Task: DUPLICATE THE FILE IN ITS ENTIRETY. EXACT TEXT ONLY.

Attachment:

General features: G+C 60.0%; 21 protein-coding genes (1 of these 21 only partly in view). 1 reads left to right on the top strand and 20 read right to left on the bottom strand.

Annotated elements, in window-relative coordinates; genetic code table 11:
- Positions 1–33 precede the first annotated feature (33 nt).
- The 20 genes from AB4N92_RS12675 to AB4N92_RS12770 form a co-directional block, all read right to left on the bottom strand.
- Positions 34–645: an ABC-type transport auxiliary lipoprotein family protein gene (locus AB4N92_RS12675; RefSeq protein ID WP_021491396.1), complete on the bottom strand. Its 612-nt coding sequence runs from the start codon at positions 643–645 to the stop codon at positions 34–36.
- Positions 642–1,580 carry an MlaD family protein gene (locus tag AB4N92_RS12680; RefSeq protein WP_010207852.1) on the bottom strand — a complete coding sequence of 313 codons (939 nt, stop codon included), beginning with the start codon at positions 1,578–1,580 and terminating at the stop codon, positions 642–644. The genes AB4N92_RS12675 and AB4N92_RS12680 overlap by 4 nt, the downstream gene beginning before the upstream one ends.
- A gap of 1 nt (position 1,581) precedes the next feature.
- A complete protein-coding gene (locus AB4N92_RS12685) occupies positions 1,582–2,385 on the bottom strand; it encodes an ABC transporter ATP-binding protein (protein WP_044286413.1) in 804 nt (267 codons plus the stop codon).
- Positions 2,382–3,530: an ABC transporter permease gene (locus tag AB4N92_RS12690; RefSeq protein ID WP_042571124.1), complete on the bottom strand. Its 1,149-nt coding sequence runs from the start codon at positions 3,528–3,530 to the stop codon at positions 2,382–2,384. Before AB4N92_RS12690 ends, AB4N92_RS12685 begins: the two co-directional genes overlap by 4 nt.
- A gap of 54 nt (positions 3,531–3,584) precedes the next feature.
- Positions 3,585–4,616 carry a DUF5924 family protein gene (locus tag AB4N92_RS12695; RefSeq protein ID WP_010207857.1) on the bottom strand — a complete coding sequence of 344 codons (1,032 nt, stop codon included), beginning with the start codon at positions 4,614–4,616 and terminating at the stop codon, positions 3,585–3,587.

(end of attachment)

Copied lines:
General features: G+C 60.0%; 21 protein-coding genes (1 of these 21 only partly in view). 1 reads left to right on the top strand and 20 read right to left on the bottom strand.

Annotated elements, in window-relative coordinates; genetic code table 11:
- Positions 1–33 precede the first annotated feature (33 nt).
- The 20 genes from AB4N92_RS12675 to AB4N92_RS12770 form a co-directional block, all read right to left on the bottom strand.
- Positions 34–645: an ABC-type transport auxiliary lipoprotein family protein gene (locus AB4N92_RS12675; RefSeq protein ID WP_021491396.1), complete on the bottom strand. Its 612-nt coding sequence runs from the start codon at positions 643–645 to the stop codon at positions 34–36.
- Positions 642–1,580 carry an MlaD family protein gene (locus tag AB4N92_RS12680; RefSeq protein WP_010207852.1) on the bottom strand — a complete coding sequence of 313 codons (939 nt, stop codon included), beginning with the start codon at positions 1,578–1,580 and terminating at the stop codon, positions 642–644. The genes AB4N92_RS12675 and AB4N92_RS12680 overlap by 4 nt, the downstream gene beginning before the upstream one ends.
- A gap of 1 nt (position 1,581) precedes the next feature.
- A complete protein-coding gene (locus AB4N92_RS12685) occupies positions 1,582–2,385 on the bottom strand; it encodes an ABC transporter ATP-binding protein (protein WP_044286413.1) in 804 nt (267 codons plus the stop codon).
- Positions 2,382–3,530: an ABC transporter permease gene (locus tag AB4N92_RS12690; RefSeq protein ID WP_042571124.1), complete on the bottom strand. Its 1,149-nt coding sequence runs from the start codon at positions 3,528–3,530 to the stop codon at positions 2,382–2,384. Before AB4N92_RS12690 ends, AB4N92_RS12685 begins: the two co-directional genes overlap by 4 nt.
- A gap of 54 nt (positions 3,531–3,584) precedes the next feature.
- Positions 3,585–4,616 carry a DUF5924 family protein gene (locus tag AB4N92_RS12695; RefSeq protein ID WP_010207857.1) on the bottom strand — a complete coding sequence of 344 codons (1,032 nt, stop codon included), beginning with the start codon at positions 4,614–4,616 and terminating at the stop codon, positions 3,585–3,587.